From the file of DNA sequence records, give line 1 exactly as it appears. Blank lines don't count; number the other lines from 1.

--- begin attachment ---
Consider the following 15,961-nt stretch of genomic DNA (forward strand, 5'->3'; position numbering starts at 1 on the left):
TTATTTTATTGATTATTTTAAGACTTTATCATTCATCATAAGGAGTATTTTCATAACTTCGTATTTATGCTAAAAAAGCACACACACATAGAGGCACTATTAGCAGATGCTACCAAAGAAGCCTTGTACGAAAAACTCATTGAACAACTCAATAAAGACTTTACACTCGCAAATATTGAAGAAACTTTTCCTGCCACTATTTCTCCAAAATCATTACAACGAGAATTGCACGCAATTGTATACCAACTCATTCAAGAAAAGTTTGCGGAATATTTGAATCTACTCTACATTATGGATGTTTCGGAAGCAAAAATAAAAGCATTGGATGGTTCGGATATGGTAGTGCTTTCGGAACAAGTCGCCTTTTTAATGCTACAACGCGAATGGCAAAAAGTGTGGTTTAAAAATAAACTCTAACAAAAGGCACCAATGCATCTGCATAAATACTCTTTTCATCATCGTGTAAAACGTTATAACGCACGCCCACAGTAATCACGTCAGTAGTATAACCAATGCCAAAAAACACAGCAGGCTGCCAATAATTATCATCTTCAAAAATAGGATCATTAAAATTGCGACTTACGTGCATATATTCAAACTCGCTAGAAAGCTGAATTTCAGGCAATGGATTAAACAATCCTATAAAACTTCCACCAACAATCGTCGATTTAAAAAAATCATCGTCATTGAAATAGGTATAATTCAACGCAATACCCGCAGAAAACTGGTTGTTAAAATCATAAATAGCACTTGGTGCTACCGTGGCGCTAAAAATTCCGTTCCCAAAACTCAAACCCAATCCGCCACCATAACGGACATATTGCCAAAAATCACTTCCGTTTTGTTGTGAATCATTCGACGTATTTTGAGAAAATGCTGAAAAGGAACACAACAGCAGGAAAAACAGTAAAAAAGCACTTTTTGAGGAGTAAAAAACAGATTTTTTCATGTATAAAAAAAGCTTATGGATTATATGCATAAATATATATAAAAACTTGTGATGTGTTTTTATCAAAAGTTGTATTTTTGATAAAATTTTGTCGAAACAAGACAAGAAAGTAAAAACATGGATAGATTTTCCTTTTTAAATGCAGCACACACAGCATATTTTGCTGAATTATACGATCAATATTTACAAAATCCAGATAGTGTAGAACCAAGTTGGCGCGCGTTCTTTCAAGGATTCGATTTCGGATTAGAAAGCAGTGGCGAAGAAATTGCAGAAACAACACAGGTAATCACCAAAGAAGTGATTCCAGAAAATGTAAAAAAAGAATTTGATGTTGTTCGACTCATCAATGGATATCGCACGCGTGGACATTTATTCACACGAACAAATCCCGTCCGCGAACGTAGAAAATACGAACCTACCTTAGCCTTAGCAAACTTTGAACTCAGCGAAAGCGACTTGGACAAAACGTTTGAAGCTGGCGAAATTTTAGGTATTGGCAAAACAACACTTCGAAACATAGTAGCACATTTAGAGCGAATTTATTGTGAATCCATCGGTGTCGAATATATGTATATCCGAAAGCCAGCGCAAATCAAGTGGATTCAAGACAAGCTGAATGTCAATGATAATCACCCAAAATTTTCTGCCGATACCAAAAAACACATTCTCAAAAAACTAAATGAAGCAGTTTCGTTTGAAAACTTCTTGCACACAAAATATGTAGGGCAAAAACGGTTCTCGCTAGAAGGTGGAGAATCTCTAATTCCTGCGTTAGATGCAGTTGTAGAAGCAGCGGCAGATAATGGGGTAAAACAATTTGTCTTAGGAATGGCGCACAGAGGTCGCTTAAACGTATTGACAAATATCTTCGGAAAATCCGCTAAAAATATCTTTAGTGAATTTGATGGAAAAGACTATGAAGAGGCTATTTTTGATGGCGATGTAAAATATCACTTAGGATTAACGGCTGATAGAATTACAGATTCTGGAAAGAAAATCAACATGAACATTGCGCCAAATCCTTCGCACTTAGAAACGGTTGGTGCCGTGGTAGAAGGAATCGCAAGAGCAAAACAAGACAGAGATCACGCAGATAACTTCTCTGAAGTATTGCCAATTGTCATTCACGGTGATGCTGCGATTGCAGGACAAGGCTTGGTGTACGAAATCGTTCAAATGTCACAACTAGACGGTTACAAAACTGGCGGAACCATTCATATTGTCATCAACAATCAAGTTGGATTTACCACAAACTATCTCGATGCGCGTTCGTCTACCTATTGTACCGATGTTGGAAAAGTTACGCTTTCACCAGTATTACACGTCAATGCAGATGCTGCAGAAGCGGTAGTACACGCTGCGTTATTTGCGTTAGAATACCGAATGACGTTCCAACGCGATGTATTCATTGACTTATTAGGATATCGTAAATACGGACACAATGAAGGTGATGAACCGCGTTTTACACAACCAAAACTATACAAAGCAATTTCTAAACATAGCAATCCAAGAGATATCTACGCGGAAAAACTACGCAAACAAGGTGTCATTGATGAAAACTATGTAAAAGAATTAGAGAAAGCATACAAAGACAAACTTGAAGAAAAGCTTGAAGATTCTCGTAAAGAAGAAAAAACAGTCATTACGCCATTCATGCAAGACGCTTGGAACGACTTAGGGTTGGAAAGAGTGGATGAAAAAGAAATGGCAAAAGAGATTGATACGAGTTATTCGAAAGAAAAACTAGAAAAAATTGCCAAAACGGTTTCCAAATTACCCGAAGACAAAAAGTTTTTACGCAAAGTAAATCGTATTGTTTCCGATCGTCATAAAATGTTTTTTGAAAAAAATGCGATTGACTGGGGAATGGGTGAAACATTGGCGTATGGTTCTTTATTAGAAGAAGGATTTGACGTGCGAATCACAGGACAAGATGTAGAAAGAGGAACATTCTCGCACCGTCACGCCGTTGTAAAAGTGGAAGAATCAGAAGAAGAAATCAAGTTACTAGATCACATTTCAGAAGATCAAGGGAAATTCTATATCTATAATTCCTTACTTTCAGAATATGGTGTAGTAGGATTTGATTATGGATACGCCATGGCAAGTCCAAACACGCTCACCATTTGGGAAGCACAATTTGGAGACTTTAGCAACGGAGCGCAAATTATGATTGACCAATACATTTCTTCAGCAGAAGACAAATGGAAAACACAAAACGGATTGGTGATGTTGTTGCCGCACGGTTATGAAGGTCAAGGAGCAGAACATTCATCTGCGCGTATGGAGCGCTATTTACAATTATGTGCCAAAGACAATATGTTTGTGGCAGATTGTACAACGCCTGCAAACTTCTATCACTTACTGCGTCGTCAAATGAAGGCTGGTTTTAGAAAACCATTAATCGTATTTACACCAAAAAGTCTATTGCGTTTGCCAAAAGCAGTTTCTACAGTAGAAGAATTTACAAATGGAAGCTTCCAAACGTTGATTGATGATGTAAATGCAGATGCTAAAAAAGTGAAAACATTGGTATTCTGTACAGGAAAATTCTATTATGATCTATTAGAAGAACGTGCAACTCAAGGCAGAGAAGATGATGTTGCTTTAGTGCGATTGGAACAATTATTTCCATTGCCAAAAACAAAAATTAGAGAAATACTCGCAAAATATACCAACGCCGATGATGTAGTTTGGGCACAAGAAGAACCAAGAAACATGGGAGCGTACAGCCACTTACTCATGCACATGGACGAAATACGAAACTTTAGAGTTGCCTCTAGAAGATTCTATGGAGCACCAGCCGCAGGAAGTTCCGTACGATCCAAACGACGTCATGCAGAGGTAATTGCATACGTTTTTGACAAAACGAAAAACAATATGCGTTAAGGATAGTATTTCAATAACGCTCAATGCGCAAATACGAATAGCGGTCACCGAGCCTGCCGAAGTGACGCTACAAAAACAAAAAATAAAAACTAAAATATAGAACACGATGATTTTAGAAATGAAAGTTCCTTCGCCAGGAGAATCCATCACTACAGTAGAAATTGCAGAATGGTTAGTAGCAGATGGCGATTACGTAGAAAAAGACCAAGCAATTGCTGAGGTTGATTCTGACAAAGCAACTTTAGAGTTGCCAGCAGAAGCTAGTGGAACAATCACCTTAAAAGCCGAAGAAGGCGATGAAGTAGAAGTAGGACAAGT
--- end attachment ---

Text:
Consider the following 15,961-nt stretch of genomic DNA (forward strand, 5'->3'; position numbering starts at 1 on the left):